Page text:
March 16, 2010 / 8:13 PM / 9 years ago

Protests greet Mexico's Calderon after U.S. killings

CIUDAD JUAREZ, Mexico (Reuters) - Crowds of protesters slammed President Felipe Calderon’s military crackdown on drug cartels as he flew to Mexico’s most violent city on Tuesday, three days after gunmen killed two Americans and a Mexican linked to the local U.S. consulate.

Protesters clash with police near the place where Mexico's President Felipe Calderon is holding a meeting in Ciudad Juarez March 16, 2010. Crowds of protesters slammed Calderon's military crackdown on drug cartels as he flew to Mexico's most violent city on Tuesday, three days after gunmen killed two Americans and a Mexican linked to the local U.S. consulate. REUTERS/Tomas Bravo

Hundreds of demonstrators held signs reading “government assassins” as Calderon arrived in this border town with U.S. Ambassador Carlos Pascual to meet officials and try to reassure Mexicans and Washington that his army-led crackdown on drug gangs is the best way to curb their violent turf wars.

“Calderon has no idea what he is talking about. He lives on another planet,” said Susana Molina, one of many activists gathering around the hotel where Calderon was due to speak and which was surrounded by dozens of soldiers and elite police.

Calderon sought to shift some of blame for Mexico’s drug trafficking problem, suggesting Washington should do more to cut Americans’ drug consumption. “It is crucial that the fight against organized crime be tackled with a shared responsibility between both countries,” he said.

Violence has exploded in recent months as ruthless, heavily armed cartels flush with profits from U.S. drug sales battle for control of the desert manufacturing city across the border from El Paso, Texas.

Mexicans generally support Calderon’s military-led drug war but polls suggest a loss of confidence in the offensive. Many Mexicans want a genuine reform of corrupt police forces that aid drug gangs, effective criminal investigations and an end to the culture of impunity that allows cartels to flourish.

In an apparent escalation of tactics, suspected drug hitmen on Saturday killed an American woman working at the city’s U.S. consulate and her U.S. husband as they left a birthday party. A Mexican man married to another consulate employee also was shot dead after he and his wife left the same event.

“GUARDING AGAINST SPILLOVER”

The bodies of Lesley Enriquez, who worked in documentation for U.S. citizens, and her husband, Arthur Redelfs, were driven into El Paso on Tuesday in black funeral cars under heavy security, saluted by customs officials.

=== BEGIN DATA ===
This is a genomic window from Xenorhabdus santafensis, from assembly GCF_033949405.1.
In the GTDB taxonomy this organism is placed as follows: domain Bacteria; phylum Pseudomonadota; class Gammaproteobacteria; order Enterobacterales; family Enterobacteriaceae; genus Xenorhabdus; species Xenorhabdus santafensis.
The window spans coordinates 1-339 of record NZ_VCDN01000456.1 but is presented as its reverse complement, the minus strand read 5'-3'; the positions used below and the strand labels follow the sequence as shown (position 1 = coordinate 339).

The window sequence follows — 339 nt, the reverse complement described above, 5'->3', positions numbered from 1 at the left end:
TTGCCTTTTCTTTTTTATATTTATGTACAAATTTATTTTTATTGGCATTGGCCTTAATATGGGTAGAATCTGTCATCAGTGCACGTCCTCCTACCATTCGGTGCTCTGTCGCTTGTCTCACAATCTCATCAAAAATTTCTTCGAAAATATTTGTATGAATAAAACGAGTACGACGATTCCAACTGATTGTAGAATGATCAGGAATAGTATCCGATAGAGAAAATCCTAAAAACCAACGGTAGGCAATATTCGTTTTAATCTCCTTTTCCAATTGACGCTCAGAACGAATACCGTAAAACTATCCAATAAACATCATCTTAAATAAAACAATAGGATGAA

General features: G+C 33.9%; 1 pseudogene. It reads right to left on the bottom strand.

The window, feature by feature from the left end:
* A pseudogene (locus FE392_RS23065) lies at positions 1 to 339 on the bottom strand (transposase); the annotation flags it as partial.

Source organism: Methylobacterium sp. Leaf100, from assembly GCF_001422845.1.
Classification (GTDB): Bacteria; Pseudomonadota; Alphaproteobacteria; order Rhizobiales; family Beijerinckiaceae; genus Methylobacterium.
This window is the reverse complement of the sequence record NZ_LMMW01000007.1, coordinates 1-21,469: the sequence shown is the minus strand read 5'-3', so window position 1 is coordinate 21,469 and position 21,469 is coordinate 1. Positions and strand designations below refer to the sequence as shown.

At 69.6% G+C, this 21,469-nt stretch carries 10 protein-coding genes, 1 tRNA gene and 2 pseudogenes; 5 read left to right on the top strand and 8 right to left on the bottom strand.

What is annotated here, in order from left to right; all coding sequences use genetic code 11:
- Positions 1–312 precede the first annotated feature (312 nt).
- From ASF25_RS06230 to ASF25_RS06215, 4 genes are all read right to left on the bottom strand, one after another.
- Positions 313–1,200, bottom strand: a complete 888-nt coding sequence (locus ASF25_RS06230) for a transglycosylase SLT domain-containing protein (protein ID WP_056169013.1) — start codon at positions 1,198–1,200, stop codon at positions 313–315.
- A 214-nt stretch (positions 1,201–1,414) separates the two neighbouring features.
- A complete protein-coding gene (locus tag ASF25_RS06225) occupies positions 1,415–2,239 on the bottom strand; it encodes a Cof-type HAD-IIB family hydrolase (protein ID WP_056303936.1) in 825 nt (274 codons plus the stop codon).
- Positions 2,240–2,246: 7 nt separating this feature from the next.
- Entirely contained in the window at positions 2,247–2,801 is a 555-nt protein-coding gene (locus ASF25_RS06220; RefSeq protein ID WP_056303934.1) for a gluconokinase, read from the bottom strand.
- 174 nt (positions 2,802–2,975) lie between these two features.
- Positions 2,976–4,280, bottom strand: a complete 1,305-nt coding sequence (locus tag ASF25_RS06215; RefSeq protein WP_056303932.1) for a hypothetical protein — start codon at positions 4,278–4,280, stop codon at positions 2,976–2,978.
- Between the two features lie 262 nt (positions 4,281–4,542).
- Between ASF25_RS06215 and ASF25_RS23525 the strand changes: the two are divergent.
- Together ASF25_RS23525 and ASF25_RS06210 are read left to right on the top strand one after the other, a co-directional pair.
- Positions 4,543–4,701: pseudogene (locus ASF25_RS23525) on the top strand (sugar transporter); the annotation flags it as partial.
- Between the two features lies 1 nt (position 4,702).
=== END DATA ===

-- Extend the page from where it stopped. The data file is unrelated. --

U.S. officials have played down suggestions Enriquez was targeted because of her work but Washington has expressed outrage and authorized the departure from Mexico of families of U.S. government staff at consulates along the border.

U.S. Homeland Security Secretary Janet Napolitano offered words of support to Mexico and pledged to make the border a safer place for trade. El Paso is one of the United States’ safest cities, but U.S. authorities fear violent crime is beginning to bleed over the border and take hold in Arizona.

“We’ve been working to strengthen our own defenses along our southwest border to guard against any spillover violence,” Napolitano said in an interview on MSNBC.

Canada warned its citizens on Tuesday against going to Ciudad Juarez, once a freewheeling destination for tourists seeking tequila, sex and cut-rate dentistry but now rated one of the world’s most murderous cities.

Despite thousands of troops and elite police deployed across the country, drug violence has killed nearly 19,000 people since Calderon took office in late 2006.

Calderon already was the target of anger after the slaying of 15 people, mainly teenagers, at a party in Ciudad Juarez in January. The violence has provoked an exodus of people and some U.S. companies have frozen investment in the city’s factories.

Calderon plans to increase spending on schools, jobs and drug rehabilitation clinics to try and lure youths from cartels but few here see that quickly stopping the daily murders of up to a dozen people, often on busy avenues.

Additional reporting by Tabassum Zakaria in Washington, writing by Robin Emmott, editing by Anthony Boadle

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